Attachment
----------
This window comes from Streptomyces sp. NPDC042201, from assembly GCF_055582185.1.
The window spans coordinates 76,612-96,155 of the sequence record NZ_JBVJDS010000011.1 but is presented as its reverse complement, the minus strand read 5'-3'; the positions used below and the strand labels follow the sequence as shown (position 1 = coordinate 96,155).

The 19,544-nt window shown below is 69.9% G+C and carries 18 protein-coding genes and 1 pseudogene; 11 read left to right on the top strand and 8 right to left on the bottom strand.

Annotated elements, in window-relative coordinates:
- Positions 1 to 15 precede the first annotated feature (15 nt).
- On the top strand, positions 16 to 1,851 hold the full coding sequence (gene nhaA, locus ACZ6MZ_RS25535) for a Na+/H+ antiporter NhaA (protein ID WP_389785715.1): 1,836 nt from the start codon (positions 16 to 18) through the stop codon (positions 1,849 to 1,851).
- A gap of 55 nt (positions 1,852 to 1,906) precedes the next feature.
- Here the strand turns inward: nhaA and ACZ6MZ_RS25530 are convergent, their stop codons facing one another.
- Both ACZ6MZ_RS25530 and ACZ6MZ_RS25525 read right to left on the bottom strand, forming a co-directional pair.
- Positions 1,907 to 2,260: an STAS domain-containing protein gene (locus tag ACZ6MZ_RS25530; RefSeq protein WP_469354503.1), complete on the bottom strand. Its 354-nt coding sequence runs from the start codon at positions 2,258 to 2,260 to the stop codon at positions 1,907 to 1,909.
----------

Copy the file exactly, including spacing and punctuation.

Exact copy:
This window comes from Streptomyces sp. NPDC042201, from assembly GCF_055582185.1.
The window spans coordinates 76,612-96,155 of the sequence record NZ_JBVJDS010000011.1 but is presented as its reverse complement, the minus strand read 5'-3'; the positions used below and the strand labels follow the sequence as shown (position 1 = coordinate 96,155).

The 19,544-nt window shown below is 69.9% G+C and carries 18 protein-coding genes and 1 pseudogene; 11 read left to right on the top strand and 8 right to left on the bottom strand.

Annotated elements, in window-relative coordinates:
- Positions 1 to 15 precede the first annotated feature (15 nt).
- On the top strand, positions 16 to 1,851 hold the full coding sequence (gene nhaA, locus ACZ6MZ_RS25535) for a Na+/H+ antiporter NhaA (protein ID WP_389785715.1): 1,836 nt from the start codon (positions 16 to 18) through the stop codon (positions 1,849 to 1,851).
- A gap of 55 nt (positions 1,852 to 1,906) precedes the next feature.
- Here the strand turns inward: nhaA and ACZ6MZ_RS25530 are convergent, their stop codons facing one another.
- Both ACZ6MZ_RS25530 and ACZ6MZ_RS25525 read right to left on the bottom strand, forming a co-directional pair.
- Positions 1,907 to 2,260: an STAS domain-containing protein gene (locus tag ACZ6MZ_RS25530; RefSeq protein WP_469354503.1), complete on the bottom strand. Its 354-nt coding sequence runs from the start codon at positions 2,258 to 2,260 to the stop codon at positions 1,907 to 1,909.